My interest in general curriculum development continues. This semester I plan to update the course websites for my Differential Equations and System Dynamics courses. The DE site is in pretty good shape, but the Matlab demos and lab exercises need to be updated and there still is significant work needed in making more Illustrative Applications available -- since this is the most challenging part of the course for many of my students. The System Dynamics course website, in addition, needs a lot of work. My goal here is to get enough done to remove the link to the "old site". This was also my goal last year, and obviously I was not successful. Hopefully I will make more progress this semester ...

I am also involved with an NSF funded project, "Multi-Semester Interwoven Project for Teaching Basic Core STEM Material Critical for Solving Dynamic Systems Problems". This project is lead by Peter Avitabile from the Mechanical Engineering Department. Peter and his students, with some input from Stephen Pennell (Mathematics) and myself, are trying to address the disconnect that many students have when moving from one course to another. This project aims to improve student comprehension and retention of basic STEM material (Science, Technology, Engineering, Mathematics) and to hightlight the integration of many of the courses taken in the undergraduate curriculum. This will be accomplished through the development of a multi-semester, interwoven dynamic systems project, which will integrate STEM material in a relevant, meaningful way. The project develops a variety of materials covering theory, analytical tools, software tutorials, lab problem-solving, in-class projects and presentations, as well as an interactive online experiment. Upon completion, this project will provide a multitude of tools which can be easily transferred to the teaching of core STEM material in all engineering disciplines, at any institution. The project website is http://dynsys.uml.edu/.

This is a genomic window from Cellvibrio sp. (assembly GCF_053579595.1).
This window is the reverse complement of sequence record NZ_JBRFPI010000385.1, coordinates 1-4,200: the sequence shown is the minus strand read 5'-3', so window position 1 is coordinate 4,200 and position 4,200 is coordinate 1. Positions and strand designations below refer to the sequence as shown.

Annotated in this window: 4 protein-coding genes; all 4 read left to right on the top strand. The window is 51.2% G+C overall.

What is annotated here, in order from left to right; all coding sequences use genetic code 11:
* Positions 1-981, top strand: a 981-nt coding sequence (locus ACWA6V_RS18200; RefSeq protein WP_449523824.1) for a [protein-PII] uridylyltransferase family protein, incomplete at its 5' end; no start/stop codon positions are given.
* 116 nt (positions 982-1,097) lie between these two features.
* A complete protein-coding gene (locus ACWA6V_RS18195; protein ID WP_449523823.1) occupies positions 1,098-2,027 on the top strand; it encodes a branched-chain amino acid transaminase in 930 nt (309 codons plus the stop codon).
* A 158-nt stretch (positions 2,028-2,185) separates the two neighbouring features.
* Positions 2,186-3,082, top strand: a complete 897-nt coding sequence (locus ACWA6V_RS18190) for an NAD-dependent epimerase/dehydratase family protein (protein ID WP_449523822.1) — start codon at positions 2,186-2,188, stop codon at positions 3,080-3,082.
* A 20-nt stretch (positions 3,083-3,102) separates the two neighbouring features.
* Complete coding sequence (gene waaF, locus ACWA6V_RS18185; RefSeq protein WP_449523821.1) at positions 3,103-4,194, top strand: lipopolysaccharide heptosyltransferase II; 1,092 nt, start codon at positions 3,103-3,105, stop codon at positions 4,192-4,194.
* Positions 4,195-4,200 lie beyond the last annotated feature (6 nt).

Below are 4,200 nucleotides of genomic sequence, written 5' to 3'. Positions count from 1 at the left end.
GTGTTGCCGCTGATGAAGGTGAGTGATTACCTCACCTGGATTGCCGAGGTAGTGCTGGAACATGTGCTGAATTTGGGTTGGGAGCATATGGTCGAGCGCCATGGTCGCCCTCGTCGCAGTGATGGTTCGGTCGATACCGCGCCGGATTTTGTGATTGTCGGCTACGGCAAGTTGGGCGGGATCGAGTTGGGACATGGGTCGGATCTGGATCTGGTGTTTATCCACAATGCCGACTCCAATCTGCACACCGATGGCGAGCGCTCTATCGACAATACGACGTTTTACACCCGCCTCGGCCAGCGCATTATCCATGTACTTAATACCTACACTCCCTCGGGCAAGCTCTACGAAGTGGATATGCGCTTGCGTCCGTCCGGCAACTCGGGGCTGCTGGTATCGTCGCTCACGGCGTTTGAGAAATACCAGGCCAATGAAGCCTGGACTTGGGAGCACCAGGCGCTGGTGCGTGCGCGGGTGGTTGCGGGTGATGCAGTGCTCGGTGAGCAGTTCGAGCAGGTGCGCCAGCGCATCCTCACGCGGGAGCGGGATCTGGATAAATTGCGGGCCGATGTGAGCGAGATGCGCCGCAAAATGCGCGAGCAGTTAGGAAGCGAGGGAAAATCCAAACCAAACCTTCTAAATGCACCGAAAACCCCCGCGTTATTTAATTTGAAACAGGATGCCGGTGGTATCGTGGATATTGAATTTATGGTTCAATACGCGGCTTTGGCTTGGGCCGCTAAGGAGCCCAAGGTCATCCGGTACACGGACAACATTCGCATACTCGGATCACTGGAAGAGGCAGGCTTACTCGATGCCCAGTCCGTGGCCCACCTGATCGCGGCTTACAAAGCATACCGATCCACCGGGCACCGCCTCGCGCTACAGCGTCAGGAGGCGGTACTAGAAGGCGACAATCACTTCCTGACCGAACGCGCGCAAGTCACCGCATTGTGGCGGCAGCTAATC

Web-Based Access to Process Control Data at the UMLRR

Last year, as part of our Reactor Sharing Program (supported in part by DOE), we initiated a new project to allow web-based access to the process control data from the UMass-Lowell Research Reactor (UMLRR). We are using InduSoft’s Web Studio software at our end and a standard web browser at the other end as the interface between the reactor’s data acquisition system and an educational user at a remote site. Only one-way communication to the end-user is allowed. By establishing this presence on the internet, users at remote sites will be able to access, manipulate, and interpret the same information available to operators and researchers within the UMLRR. We hope that this expanded accessibility will promote increased use of the UMLRR. We believe that this is a direction that must be followed to maximize the direct benefit of a relatively limited number of research reactors around the country.

Our goal, for the first phase of the project, was to establish limited capability for web-based access to data from the UMLRR as a proof-of-concept test. This was accomplished last year and a prototype UMLRR Online application is now available as part of a more complete Nuclear Engineering Educational Website at www.nuclear101.com. Although the site is still under development, the basic site structure and navigation scheme is in place and the UMLRR Online link is fully operational. Our primary goal now is to add more content in terms of Lecture Notes, Experiments and Demos, etc.. This will be an on-going effort of mine, along with graduate student, Areeya Jirapongmed, and the reactor supervisor, Leo Bobek, for the foreseeable future. This semester we hope to add one or two additional formal online experiments and archived demonstrations that use the UMLRR.